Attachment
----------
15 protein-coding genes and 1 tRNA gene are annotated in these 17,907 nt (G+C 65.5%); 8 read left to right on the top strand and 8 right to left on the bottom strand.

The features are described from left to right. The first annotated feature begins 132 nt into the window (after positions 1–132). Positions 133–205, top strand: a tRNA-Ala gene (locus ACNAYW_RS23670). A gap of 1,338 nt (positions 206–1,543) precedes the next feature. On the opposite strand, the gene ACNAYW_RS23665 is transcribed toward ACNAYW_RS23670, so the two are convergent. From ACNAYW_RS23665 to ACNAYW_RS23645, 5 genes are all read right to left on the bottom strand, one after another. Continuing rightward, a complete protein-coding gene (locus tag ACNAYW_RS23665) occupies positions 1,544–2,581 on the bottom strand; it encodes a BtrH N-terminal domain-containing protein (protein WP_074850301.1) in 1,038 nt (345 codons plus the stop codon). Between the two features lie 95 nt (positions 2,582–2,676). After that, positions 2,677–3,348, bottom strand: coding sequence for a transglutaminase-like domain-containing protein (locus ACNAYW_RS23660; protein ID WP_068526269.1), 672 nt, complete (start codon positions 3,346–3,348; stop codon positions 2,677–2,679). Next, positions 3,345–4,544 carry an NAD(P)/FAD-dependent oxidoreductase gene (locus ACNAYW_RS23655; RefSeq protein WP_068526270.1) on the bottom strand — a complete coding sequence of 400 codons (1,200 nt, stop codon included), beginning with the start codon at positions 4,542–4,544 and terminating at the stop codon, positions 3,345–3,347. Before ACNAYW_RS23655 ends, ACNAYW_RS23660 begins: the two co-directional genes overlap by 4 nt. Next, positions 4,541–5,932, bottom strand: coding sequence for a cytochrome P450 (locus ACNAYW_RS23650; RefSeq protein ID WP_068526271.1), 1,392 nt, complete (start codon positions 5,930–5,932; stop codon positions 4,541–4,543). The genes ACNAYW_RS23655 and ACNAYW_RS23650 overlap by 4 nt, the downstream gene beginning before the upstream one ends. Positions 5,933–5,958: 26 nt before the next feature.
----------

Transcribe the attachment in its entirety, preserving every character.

15 protein-coding genes and 1 tRNA gene are annotated in these 17,907 nt (G+C 65.5%); 8 read left to right on the top strand and 8 right to left on the bottom strand.

The features are described from left to right. The first annotated feature begins 132 nt into the window (after positions 1–132). Positions 133–205, top strand: a tRNA-Ala gene (locus ACNAYW_RS23670). A gap of 1,338 nt (positions 206–1,543) precedes the next feature. On the opposite strand, the gene ACNAYW_RS23665 is transcribed toward ACNAYW_RS23670, so the two are convergent. From ACNAYW_RS23665 to ACNAYW_RS23645, 5 genes are all read right to left on the bottom strand, one after another. Continuing rightward, a complete protein-coding gene (locus tag ACNAYW_RS23665) occupies positions 1,544–2,581 on the bottom strand; it encodes a BtrH N-terminal domain-containing protein (protein WP_074850301.1) in 1,038 nt (345 codons plus the stop codon). Between the two features lie 95 nt (positions 2,582–2,676). After that, positions 2,677–3,348, bottom strand: coding sequence for a transglutaminase-like domain-containing protein (locus ACNAYW_RS23660; protein ID WP_068526269.1), 672 nt, complete (start codon positions 3,346–3,348; stop codon positions 2,677–2,679). Next, positions 3,345–4,544 carry an NAD(P)/FAD-dependent oxidoreductase gene (locus ACNAYW_RS23655; RefSeq protein WP_068526270.1) on the bottom strand — a complete coding sequence of 400 codons (1,200 nt, stop codon included), beginning with the start codon at positions 4,542–4,544 and terminating at the stop codon, positions 3,345–3,347. Before ACNAYW_RS23655 ends, ACNAYW_RS23660 begins: the two co-directional genes overlap by 4 nt. Next, positions 4,541–5,932, bottom strand: coding sequence for a cytochrome P450 (locus ACNAYW_RS23650; RefSeq protein ID WP_068526271.1), 1,392 nt, complete (start codon positions 5,930–5,932; stop codon positions 4,541–4,543). The genes ACNAYW_RS23655 and ACNAYW_RS23650 overlap by 4 nt, the downstream gene beginning before the upstream one ends. Positions 5,933–5,958: 26 nt before the next feature.